Century Magazine/Volume 48/Issue 4/Old Dutch Masters. Quinten Massys

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Century Mag Illuminated I Matsys.png
n glancing at the history of Flemish art, a distinction must be borne in mind between its two dominant schools—that of Bruges, of which the brothers Van Eyck (1366—1440) were the first great representatives, and which was further adorned by the famous names of Van der Weyden and Memling; and that of Antwerp, which Quinten Massys founded at about the beginning of the sixteenth century, and of which Rubens and Van Dyck are the final glory. There is this difference between them: the school of Bruges, which was the earlier of the two, was original and indigenous to the soil, born on the spot, and continued to assert its independence to the last; while the one which succeeded it became, after the time of Massys, subject to the spirit of the Italian Renaissance, and adopted the Italian fashion, which ill accorded with the homely realism of its native environment. Thus Flemish art from the time of Massys to that of Rubens is a combination of two manners, a mongrel style which strikes the beholder who is conversant with Italian art as rather odd and incongruous.

But Quinten Massys is a genuine Fleming, as independent and personal as Rubens himself, though recalling the old school of the Van Eycks; he is indeed generally regarded as the connecting-link between these two extremes in that he unites the best traditions of the former with a softer and broader treatment, and a grandeur (though by no means voluptuous ness) which seems prophetic of the latter. This is especially evident in his celebrated work of "The Entombment," an altarpiece for the chapel of the Joiners' Company in the Cathedral of Antwerp. Sir Joshua Reynolds says of this work, "There are heads in this picture not exceeded by Raphael, and indeed not unlike his [early] manner of painting portraits, hard and minutely finished." The work is now in the Public Gallery at Antwerp. Besides works of this order, Massys also painted works of a secular nature, such as those where merchants or money-changers are seen weighing their gold or counting their gains. A fine example of this kind is "The Banker and his Wife" in the Louvre. Here may be found the same delicacy of pencil, the same avoidance of heavy shadows, as in his other works, and therein a test of the genuineness of similar productions often ascribed to him. A few portraits by his hand exist, which are full of individuality; such are those of himself and his wife to be seen in the room of portraits at the Uffizi Gallery in Florence, and of which I have chosen that of his wife as an illustration. The two portraits are upon one panel; that of his wife is wonderfully well preserved, as, being the inner panel, and boxed in the frame, it is shown only upon application to the custodian. It is delightfully fresh, and charming to look at. Truly a picture of "the lassie that's so neat and clean," and pure and sweet withal.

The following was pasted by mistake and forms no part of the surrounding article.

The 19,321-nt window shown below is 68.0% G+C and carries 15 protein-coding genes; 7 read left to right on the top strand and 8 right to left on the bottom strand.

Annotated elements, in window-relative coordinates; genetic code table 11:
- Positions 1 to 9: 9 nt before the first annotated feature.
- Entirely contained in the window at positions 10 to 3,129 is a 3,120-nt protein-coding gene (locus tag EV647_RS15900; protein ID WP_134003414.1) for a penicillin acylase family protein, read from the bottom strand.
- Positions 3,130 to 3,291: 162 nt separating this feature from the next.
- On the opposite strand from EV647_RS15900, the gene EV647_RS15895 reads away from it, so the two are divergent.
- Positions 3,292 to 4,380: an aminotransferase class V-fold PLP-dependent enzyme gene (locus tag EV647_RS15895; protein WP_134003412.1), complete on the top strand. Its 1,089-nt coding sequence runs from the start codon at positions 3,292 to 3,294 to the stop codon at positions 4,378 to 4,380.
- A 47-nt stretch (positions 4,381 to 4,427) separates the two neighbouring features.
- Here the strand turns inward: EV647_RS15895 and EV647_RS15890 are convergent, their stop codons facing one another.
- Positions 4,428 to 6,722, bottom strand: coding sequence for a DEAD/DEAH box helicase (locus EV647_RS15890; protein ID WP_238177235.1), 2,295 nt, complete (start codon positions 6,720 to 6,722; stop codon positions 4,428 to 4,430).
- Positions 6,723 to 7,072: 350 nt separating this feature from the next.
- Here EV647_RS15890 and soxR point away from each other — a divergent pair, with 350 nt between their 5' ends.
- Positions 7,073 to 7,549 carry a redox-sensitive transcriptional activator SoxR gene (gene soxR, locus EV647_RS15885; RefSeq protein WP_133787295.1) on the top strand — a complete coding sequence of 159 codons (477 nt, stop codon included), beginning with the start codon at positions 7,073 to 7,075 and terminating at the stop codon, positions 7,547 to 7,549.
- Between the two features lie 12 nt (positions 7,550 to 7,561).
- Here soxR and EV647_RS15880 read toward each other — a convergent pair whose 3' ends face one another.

Quinten Massys, whose name appears in the various forms of Matsys, Metsys, and Messys), was born at Antwerp about 1460. He is said to have been the son of a locksmith, and to have worked at his father's trade—he is popularly known as "the blacksmith of Antwerp." Doubt has, however, been cast upon this, as likewise upon the romantic story telling how he wooed and won his bride. The father of his lady-love had declared that she should marry a painter, and Massys accordingly left the anvil, and devoted himself to the study of painting. Such was the power of his love that he rapidly became a master in his new art, and so wedded the object of his passion. There appears, however, some foundation in fact for crediting this pretty romance, since in the Latin inscription in the Cathedral of Antwerp in honor of Massys occurs the line,

          Connubialis amor de Mulcibre fecit Apellem,

and the master himself wrote on his own portrait the words, "Pictorem me fecit Arnor." In 1497 Massys joined the Painters' Guild, soon rose to fame, and attained station, wealth, and landed property in his native town. He was the friend of the famous engraver Lucas van Leyden, and was visited by another even more renowned, Albert Dürer. He married twice, and died at Antwerp in 1530, leaving a large family. Two of his sons were painters. The portrait in the Uffizi is that of his second wife.

"Portrait of Massys' Second Wife," in the Uffizi.